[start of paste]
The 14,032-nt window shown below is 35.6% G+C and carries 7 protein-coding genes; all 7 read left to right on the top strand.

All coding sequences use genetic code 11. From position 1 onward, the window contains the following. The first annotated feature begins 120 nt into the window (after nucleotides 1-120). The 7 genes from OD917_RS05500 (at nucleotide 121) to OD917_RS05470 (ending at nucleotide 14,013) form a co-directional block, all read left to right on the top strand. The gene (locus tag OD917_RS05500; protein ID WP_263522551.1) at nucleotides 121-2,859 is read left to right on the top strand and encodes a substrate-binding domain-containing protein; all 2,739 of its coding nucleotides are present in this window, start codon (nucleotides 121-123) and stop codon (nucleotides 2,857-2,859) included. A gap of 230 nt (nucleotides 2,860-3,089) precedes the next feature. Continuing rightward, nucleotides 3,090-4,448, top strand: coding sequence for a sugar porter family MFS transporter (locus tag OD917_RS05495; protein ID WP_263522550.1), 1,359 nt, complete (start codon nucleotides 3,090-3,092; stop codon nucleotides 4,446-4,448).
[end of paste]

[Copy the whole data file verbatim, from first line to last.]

The 14,032-nt window shown below is 35.6% G+C and carries 7 protein-coding genes; all 7 read left to right on the top strand.

All coding sequences use genetic code 11. From position 1 onward, the window contains the following. The first annotated feature begins 120 nt into the window (after nucleotides 1-120). The 7 genes from OD917_RS05500 (at nucleotide 121) to OD917_RS05470 (ending at nucleotide 14,013) form a co-directional block, all read left to right on the top strand. The gene (locus tag OD917_RS05500; protein ID WP_263522551.1) at nucleotides 121-2,859 is read left to right on the top strand and encodes a substrate-binding domain-containing protein; all 2,739 of its coding nucleotides are present in this window, start codon (nucleotides 121-123) and stop codon (nucleotides 2,857-2,859) included. A gap of 230 nt (nucleotides 2,860-3,089) precedes the next feature. Continuing rightward, nucleotides 3,090-4,448, top strand: coding sequence for a sugar porter family MFS transporter (locus tag OD917_RS05495; protein ID WP_263522550.1), 1,359 nt, complete (start codon nucleotides 3,090-3,092; stop codon nucleotides 4,446-4,448).